, Muskogee, OK


October 23, 2013

Betty Jo (Morris) Bales

1925 - 2013

Born at home on the family ranch near White Oak, OK, on March 17, 1925, Betty Jo Morris was descended from one of Oklahoma’s earliest pioneer settlers. She died in her sleep at age 88 on October 21, 2013 in Muskogee, OK.

Betty is preceded in death by her parents, Joseph Gordon Morris and Mary (McCoy) Morris; and her stepmother, Inez (Bowman) Morris. She is also preceded in death by her grandparents, Tom Morris and Sylvia (Ware) Morris.

Betty is survived by three children, five grandchildren, and two great-grandchildren: daughter, Kay Bales and Kay’s husband, Dennis Caughron of Tulsa, and their two children, Dr. Jay Caughron and wife, Dr. Joy Caughron, and Christianne (Caughron) Warlick and husband, Dr. Daniel Warlick, and their children, Miss Lila Kay Warlick and Miss Addie Ruth Warlick; daughter, Jody Bales Foote and husband, Dr. Joe Foote, of Norman and their three children, Jackson Bales Foote, Jan Morris Foote, and Joey Talcott Foote; son, Roger Louis Bales and partner Dr. Norma Neleigh of Chadron, Nebraska.

Betty’s great-grandfather, Walter Ware, as a young man, brought his cattle and his Irish ranch hands, by train, from Hannibal, Missouri to Vinita, Indian Territory. Walter Ware followed his sister to Indian Territory. His sister had journeyed to Indian Territory to marry Jean Pierre Chouteau’s great-grandson, Edmond Chouteau. Walter Ware established his ranch in Indian Territory on April 21, 1883. One hundred years later, Oklahoma Governor, George Nigh, proclaimed April 21, 1983, “Ware-Morris Pioneer Day” in Oklahoma. Joe Morris was featured in “The Tulsa World” on April 21, 1883. The 2,000 acre ranch in Rogers and Craig Counties is still in the Ware-Morris family.

Betty’s grandmother, Sylvia Ware (later, Sylvia (Ware) Morris), rode horseback, side-saddle, in her ankle-length skirt, across the ranch, to see the first Frisco train go through what is now northeastern Oklahoma.

When Betty was age 6, her mother, Mary (McCoy) Morris, died of pneumonia at a time when there were no drugs for pneumonia. Thereafter, Betty was raised by her father, Joseph Gordon Morris, and stepmother, Inez (Bowman) Morris. Raised on a ranch, Betty would milk the cows and gather the eggs before walking to the country, one-room school house that she attended.

Betty and her parents saw the newly-created Route 66 being cut through their ranch. Betty’s father saw Will Rogers on a dozen occasions when Rogers was in Chelsea to visit his sister. Betty’s father also saw Gene Autry, when he worked at the Chelsea train depot.

Betty was allowed to skip two years of school and graduated from Chelsea High School at age 16. Betty chose to follow in the footsteps of her aunt, Lucille (Morris) Blackwell, who had graduated from college in Springfield, Missouri, and was one of Oklahoma’s early, licensed school teachers.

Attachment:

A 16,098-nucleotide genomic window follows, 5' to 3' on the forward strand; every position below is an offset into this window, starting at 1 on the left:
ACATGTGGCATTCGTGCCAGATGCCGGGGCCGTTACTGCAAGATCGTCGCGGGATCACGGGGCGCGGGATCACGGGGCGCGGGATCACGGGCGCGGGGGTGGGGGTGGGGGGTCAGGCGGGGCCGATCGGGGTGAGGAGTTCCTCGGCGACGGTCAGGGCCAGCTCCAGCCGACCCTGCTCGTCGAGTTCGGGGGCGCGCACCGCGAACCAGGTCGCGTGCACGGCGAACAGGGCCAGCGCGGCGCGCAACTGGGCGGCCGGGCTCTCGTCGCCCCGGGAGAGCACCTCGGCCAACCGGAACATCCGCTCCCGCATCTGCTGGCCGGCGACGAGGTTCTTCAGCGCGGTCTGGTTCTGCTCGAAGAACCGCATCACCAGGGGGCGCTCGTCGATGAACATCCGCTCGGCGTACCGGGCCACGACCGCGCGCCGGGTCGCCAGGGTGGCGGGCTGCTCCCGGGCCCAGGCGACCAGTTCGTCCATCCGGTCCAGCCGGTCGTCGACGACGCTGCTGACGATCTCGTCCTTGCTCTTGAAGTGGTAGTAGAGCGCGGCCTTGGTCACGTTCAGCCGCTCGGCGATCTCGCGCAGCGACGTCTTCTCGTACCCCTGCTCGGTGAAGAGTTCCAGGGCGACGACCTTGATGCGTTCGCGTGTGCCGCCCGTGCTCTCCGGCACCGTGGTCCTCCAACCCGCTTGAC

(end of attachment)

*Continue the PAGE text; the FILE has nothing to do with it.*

Betty entered Oklahoma A & M College (now OSU) at age 16. Her rancher father sold two hogs for $16, which paid for her entire college wardrobe. After graduating from Oklahoma A & M College, Betty stayed in Stillwater and worked for the Department of Defense’s Veterans Benefits section (the predecessor to today’s Department of Veterans Affairs). It was there that Betty met husband-to-be, Louis Bales. Bales had just completed his service in the U.S. Army in Belgium during World War II. Bales had traveled from his home state of Ohio to Oklahoma A & M to obtain a chemical engineering degree by using the new GI Bill, that President Franklin Roosevelt recently had signed.  Noted Route 66 author, Michael Wallis, visited Betty’s father’s ranch and interviewed Joe Morris for background information for his book, Route 66 The Mother Road. Joe Morris told Michael Wallis of the many vehicles he helped pull out of the mud, before Route 66 was paved.

Betty’s daughter, Kay Bales, was featured in the April 27, 1985 edition of “The Tulsa Tribune,” when it published some of her ancestor’s old recipes.

“The San Diego Union” newspaper interviewed and photographed Betty’s father for a September 9, 1985 article entitled, “The Way West: Vivid memories are dusted off.” Morris was featured for not leaving Oklahoma during the dust bowl.

Betty and Louis Bales were married for 22 years, producing three children, and living most of that time in Ponca City. During a 1985 Thanksgiving dinner in Ponca City, with Jo and Inez Morris over from rural Chelsea, Joe Morris received a phone call informing him that the Route 66, two-story family home had burned to the ground. Joe was told that travelers on Route 66 saw the fire, pulled over and ran into the home to retrieve a freezer, and a few other items that could be saved. They left the items in the yard and drove on their way.

Betty enjoyed being a classroom teacher for over 30 years. At her teacher retirement party, her Principal stated that he “had never heard Betty Bales say a bad word about anyone.” She traveled to all fifty states and to many European countries. Betty was a lifetime member of AAUW, the First Presbyterian Church of Ponca City, and the OSU Alumni Association. She was an avid bridge player.

The family would like to thank Ponca City’s Westminster Village, Tulsa’s Montereau Health Center, and Muskogee’s Broadway Manor for their kindness and care of Betty.

Funeral services for Betty Jo (Morris) Bales will be held at 10:00 A.M. Friday, October 25, 2013 at the First United Methodist Church in Muskogee with Dr. Jack Kemper officiating. Burial will be in Floral Haven Cemetery under the direction of Lescher-Millsap Funeral Home of Muskogee.

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